THANKSGIVING INGREDIENTS ARE MORE EXPENSIVE THIS YEAR!

nina | November 15th, 2011 - 9:00 am

A typical Thanksgiving dinner for 10 people will cost $49.20 this year, according to the American Farm Bureau Federation.  That is 13% more than last year’s $43.47.  The price of a 16-pound turkey increased 22% to $21.57; pumpkin-pie mix is up 15.6%; and whole milk costs 13% more. Source:  ProChef SmartBrief, 11/14/11

TWO MEAT PROCESSOR GROUPS TAKE ANOTHER STEP TOWARD MERGING.

nina | November 14th, 2011 - 9:00 am

The North American Meat Processors Association this week took a big step toward creating a new trade association with the National Meat Association.  The NAMP board announced it approved forming the new association on two conditions: the approval of NAMP’s members, and board approval of the legal documents for the new association. NAMP will immediately […]

RESTAURANTS LIFT PRICES AS GROCERY PRICES RISE.

nina | November 9th, 2011 - 5:30 pm
Restaurants are poised to raise prices as Americans become accustomed to more expensive food at grocery stores.U.S. consumers paid 2.6 percent more at eateries in September than last year, while food prices at supermarkets were 6.2 percent higher, according to the Bureau of Labor Statistics’ monthly consumer-price index. Inflation for eating at home has accelerated faster than dining out during the past year, reaching its widest gap since 1990 last month.Restaurants monitor this differential because they don’t want to appear too aggressive with menu pricing relative to the cost of food at home. This gives companies “more credibility” in adjusting prices, particularly as commodity inflation puts pressure on margins.If people go to the supermarket and see that the core items they’re purchasing are on the rise, then they are less likely to be surprised if restaurants are raising prices as well.

Food prices rose at an 8 percent annual pace in September, according to the Bureau of Labor Statistics’ producer-price data. Commodity costs account for a much larger share of expenses at supermarkets than at eateries, so there’s been a “delayed pass-through” as restaurants absorbed some of the increases.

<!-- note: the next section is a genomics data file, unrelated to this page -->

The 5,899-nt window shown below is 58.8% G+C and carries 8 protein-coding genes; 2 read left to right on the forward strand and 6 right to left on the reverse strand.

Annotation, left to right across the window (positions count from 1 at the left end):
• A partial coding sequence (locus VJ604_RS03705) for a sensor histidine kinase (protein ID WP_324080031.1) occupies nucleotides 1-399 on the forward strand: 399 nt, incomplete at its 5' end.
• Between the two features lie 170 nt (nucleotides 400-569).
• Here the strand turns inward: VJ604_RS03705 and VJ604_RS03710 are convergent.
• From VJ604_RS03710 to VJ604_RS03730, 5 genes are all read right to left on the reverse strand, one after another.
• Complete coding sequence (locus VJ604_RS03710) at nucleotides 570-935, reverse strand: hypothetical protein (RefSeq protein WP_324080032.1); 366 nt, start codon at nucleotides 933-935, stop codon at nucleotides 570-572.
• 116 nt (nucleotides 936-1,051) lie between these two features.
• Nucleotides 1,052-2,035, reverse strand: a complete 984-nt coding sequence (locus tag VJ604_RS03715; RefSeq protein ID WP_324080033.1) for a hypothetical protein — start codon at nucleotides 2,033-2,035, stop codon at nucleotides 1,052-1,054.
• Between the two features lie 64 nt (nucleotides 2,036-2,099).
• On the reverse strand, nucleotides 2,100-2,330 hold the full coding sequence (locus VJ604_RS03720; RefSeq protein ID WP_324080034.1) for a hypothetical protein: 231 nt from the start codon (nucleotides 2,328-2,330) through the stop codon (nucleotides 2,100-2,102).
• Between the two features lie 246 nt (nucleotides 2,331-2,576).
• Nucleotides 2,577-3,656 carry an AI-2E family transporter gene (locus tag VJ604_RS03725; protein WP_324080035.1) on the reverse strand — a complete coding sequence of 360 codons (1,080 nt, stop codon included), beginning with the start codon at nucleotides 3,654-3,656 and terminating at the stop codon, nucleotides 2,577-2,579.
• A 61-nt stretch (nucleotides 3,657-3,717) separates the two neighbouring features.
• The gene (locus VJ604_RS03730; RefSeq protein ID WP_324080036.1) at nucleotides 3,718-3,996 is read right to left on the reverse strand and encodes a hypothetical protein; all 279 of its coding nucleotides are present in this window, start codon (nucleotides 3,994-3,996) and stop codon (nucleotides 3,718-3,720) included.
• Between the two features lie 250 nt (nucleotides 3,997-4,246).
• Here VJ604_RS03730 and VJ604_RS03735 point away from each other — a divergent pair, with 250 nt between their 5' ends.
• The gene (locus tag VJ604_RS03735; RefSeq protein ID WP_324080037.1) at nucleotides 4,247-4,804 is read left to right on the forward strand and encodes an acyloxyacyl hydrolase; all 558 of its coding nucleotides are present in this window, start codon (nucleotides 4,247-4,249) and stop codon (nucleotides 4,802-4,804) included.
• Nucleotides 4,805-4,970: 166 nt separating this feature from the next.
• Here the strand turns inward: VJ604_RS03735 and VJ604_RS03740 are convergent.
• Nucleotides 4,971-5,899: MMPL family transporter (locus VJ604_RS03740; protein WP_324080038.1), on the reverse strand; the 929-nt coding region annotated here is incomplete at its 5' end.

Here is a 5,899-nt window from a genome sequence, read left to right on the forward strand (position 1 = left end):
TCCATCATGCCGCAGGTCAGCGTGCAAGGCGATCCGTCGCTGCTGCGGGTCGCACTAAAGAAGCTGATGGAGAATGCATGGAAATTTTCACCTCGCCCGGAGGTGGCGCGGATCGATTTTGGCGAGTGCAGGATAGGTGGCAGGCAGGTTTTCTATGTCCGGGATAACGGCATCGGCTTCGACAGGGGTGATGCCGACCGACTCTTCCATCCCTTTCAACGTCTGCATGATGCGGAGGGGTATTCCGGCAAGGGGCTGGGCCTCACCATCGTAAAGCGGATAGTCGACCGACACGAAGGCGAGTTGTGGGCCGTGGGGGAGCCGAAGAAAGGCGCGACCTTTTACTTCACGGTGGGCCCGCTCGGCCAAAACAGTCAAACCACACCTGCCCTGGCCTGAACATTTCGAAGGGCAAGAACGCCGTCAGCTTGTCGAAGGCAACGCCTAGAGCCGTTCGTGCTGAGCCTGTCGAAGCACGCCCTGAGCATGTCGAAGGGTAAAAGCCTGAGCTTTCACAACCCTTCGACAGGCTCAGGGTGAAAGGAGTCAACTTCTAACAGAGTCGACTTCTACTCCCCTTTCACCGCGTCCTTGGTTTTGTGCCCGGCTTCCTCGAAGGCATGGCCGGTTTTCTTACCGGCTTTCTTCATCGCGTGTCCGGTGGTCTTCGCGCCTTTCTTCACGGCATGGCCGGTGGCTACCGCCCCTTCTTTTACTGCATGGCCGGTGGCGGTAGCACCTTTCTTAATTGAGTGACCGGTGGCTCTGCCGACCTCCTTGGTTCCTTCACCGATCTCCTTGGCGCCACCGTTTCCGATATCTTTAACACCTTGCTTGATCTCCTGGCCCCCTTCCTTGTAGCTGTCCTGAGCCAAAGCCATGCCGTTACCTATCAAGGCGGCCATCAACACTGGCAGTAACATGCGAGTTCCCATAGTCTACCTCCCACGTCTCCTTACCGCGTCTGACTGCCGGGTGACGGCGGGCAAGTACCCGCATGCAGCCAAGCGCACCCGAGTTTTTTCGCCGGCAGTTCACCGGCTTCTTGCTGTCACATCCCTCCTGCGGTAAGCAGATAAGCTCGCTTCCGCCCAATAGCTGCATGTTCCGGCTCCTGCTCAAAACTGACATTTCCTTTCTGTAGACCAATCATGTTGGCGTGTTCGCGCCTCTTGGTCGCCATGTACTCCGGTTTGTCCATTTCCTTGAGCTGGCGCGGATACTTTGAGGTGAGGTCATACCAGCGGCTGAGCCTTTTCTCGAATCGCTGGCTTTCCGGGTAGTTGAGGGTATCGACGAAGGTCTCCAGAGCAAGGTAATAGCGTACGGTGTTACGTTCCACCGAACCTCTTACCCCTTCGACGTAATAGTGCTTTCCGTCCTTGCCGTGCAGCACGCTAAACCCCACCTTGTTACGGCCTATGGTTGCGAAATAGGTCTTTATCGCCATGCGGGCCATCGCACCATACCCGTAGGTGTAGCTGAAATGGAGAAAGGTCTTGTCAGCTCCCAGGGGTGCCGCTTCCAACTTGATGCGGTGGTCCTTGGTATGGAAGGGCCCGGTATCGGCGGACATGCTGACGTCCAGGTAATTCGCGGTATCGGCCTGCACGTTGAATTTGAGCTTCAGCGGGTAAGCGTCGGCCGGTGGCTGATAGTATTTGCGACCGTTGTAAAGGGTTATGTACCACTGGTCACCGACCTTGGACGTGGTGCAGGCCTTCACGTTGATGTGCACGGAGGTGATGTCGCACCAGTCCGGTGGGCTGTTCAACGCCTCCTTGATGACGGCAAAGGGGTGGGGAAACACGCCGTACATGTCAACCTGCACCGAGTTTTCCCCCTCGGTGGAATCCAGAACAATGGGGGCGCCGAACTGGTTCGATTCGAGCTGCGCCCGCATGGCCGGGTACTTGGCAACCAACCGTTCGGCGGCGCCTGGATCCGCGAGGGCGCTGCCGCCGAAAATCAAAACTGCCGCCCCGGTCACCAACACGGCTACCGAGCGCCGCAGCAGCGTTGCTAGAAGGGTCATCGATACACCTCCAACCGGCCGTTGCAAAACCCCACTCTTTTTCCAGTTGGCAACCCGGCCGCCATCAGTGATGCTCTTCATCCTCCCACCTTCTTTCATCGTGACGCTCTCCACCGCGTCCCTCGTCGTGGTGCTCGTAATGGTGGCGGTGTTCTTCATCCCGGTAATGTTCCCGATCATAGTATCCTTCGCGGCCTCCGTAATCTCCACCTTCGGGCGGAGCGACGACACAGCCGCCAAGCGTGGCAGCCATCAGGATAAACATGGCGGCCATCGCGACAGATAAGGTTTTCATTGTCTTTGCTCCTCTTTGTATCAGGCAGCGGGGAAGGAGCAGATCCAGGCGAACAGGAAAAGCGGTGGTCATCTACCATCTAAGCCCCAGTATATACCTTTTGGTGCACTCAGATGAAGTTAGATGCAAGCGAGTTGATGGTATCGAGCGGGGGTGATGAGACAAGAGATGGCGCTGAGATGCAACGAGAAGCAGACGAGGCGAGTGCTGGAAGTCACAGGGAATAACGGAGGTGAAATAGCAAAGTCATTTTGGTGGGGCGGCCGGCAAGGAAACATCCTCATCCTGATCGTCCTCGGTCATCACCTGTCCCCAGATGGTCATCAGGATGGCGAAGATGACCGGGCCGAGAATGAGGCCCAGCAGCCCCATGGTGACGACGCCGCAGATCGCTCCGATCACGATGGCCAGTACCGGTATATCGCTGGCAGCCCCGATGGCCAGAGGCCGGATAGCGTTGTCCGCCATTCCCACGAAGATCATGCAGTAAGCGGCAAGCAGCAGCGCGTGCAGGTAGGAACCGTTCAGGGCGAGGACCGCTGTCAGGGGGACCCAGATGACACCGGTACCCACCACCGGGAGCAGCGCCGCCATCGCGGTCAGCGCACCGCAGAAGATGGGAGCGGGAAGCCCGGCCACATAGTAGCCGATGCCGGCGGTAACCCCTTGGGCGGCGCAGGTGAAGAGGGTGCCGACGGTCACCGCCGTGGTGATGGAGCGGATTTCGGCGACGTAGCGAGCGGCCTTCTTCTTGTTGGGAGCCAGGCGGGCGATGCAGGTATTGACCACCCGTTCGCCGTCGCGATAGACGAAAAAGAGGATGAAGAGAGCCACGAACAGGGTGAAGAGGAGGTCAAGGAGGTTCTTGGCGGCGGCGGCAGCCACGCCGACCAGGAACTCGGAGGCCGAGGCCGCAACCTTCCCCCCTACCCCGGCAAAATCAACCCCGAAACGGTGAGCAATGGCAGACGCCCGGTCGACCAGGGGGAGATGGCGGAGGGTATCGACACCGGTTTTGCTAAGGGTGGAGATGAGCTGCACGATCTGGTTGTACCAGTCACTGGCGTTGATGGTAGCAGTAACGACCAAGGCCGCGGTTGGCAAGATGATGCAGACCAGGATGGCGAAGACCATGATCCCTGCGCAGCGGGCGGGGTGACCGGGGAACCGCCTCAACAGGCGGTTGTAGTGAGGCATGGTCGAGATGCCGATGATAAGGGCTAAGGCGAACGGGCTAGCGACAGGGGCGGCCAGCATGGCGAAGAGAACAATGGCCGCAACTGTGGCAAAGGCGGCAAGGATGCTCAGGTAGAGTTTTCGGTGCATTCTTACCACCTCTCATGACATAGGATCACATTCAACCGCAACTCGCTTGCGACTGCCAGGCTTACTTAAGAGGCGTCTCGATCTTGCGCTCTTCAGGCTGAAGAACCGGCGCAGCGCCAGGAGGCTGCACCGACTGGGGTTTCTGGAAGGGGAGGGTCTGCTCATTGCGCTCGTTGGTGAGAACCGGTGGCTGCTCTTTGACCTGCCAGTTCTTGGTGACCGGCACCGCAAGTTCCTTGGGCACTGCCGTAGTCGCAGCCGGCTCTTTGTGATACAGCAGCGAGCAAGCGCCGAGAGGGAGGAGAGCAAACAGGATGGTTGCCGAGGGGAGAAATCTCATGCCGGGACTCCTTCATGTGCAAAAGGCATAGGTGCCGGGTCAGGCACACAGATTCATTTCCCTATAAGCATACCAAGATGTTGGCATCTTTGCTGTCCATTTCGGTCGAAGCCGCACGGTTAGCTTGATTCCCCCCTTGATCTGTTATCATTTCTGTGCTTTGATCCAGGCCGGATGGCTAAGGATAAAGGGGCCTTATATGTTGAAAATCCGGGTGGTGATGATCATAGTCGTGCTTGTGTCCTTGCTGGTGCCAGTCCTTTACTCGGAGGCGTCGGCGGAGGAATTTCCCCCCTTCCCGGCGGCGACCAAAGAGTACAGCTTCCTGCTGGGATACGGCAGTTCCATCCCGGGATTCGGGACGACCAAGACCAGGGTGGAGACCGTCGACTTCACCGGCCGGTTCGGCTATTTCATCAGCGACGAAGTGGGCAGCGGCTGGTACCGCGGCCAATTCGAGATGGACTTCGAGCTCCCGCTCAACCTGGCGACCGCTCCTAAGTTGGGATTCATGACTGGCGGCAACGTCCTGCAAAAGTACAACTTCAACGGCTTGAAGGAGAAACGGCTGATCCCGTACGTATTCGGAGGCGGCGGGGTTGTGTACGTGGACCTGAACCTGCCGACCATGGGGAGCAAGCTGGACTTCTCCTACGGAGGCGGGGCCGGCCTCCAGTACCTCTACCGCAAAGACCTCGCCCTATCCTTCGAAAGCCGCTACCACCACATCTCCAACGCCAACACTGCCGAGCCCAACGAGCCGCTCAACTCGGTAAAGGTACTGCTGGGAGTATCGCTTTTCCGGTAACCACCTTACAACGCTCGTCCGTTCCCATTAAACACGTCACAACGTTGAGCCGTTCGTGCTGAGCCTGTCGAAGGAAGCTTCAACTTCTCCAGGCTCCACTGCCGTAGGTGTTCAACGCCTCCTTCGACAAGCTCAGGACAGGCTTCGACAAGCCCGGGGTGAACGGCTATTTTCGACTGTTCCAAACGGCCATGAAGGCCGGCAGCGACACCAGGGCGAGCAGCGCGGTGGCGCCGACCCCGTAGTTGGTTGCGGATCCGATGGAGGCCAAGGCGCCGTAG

Following the lead of supermarkets, restaurants have some confidence consumers can afford to pay more because of moderate growth in employment and income. Employers added 103,000 workers in September, the Labor Department reported, more than forecast. Personal income rose at an annual rate of 4.5 percent in August, marking 20 months of consecutive yearly growth, Bureau of Economic Analysis data show.

Companies may take creative approaches to effectively raise prices, such as reducing promotions, offering higher-end specials or emphasizing certain menu items.

Eateries need to “think very deliberately” about making adjustments to avoid driving away their core base of diners.

Fast-food chains may have more success because their prices are closer to food-at-home than full-service restaurants. Given the opportunity cost for employed Americans to prepare meals at home, it “might be a better value” to eat out.

For budget-conscious consumers, the “big bang for the buck” still is eating at home, even if it also costs more. The tradeoff is driven much more by unemployment than any price spread.

The jobless rate, at 9.1 percent in September, has been above 9 percent for 27 of the past 29 months, Labor Department data show. Meanwhile, confidence as measured by the Bloomberg Consumer Comfort Index declined in the week ended Oct. 23 to the lowest level in a month.

Grocery stores are having more success in passing along rising food costs because they have less excess supply than dining establishments. 

People are doing smaller things for entertainment, such as eating out as opposed to taking a vacation. Investors are looking for consumer discretionary sectors, like restaurants, where the competitive position is improving.

Source:  Bloomberg.htm; 10/28/11

Facebook IconTwitter IconOn PinterestOn PinterestOn PinterestOn Pinterest